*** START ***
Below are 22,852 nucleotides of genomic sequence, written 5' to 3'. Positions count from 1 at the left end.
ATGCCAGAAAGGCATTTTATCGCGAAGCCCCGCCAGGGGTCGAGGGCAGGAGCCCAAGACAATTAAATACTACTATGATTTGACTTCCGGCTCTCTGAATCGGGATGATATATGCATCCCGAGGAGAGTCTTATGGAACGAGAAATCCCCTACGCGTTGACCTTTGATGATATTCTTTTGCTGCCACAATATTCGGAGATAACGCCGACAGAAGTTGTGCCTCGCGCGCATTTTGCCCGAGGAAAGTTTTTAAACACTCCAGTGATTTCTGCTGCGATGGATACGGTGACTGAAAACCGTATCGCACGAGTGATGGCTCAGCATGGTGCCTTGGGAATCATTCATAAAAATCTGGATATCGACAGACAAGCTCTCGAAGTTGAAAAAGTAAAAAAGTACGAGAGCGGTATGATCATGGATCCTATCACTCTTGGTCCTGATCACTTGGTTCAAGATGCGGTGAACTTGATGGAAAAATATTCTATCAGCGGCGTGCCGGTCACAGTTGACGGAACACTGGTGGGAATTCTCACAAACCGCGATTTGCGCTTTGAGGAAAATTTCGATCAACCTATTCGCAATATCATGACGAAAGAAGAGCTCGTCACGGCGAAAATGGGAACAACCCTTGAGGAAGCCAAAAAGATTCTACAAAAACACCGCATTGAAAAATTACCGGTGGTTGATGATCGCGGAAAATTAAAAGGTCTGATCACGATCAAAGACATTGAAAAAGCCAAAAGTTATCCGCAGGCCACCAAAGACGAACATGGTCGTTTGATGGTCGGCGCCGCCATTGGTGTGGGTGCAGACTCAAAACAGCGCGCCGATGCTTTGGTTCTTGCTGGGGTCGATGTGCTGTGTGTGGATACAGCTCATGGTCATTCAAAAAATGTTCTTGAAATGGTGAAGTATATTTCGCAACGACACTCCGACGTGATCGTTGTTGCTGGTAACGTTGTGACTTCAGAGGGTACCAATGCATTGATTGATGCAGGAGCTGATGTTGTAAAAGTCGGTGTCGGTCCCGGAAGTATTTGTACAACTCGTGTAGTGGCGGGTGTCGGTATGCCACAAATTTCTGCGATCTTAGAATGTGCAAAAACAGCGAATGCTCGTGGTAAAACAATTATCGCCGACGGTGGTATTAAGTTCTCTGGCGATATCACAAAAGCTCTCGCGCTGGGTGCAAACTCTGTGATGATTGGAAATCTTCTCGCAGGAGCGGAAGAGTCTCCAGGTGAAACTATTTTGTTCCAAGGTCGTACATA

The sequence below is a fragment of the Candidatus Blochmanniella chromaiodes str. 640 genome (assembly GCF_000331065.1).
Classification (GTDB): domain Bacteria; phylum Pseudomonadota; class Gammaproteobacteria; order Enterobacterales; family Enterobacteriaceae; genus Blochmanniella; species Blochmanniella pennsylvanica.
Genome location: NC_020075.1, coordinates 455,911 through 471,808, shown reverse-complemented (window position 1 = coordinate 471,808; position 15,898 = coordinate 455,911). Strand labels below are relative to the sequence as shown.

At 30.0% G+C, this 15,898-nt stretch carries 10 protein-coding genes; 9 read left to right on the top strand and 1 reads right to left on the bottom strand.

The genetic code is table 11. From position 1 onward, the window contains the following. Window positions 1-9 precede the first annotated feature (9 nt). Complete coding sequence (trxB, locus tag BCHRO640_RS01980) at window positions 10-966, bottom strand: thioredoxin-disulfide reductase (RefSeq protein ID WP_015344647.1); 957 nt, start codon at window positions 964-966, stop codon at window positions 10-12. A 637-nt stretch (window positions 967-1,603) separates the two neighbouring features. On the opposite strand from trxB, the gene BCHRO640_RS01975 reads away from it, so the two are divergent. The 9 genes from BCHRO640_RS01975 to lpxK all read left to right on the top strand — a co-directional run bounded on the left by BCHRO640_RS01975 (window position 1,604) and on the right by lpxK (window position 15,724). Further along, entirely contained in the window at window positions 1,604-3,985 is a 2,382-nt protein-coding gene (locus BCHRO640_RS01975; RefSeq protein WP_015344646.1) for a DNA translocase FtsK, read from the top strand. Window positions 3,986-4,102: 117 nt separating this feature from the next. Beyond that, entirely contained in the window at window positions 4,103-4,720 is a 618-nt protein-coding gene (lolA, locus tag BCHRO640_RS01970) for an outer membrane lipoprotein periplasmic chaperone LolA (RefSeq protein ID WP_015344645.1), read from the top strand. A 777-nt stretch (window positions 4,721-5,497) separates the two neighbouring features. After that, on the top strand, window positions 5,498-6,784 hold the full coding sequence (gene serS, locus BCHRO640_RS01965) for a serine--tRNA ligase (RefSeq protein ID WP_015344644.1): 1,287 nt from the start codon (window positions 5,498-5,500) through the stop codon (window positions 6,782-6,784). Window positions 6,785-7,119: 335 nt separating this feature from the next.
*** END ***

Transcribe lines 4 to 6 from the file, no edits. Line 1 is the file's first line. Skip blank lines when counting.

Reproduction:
Classification (GTDB): domain Bacteria; phylum Pseudomonadota; class Gammaproteobacteria; order Enterobacterales; family Enterobacteriaceae; genus Blochmanniella; species Blochmanniella pennsylvanica.
Genome location: NC_020075.1, coordinates 455,911 through 471,808, shown reverse-complemented (window position 1 = coordinate 471,808; position 15,898 = coordinate 455,911). Strand labels below are relative to the sequence as shown.

At 30.0% G+C, this 15,898-nt stretch carries 10 protein-coding genes; 9 read left to right on the top strand and 1 reads right to left on the bottom strand.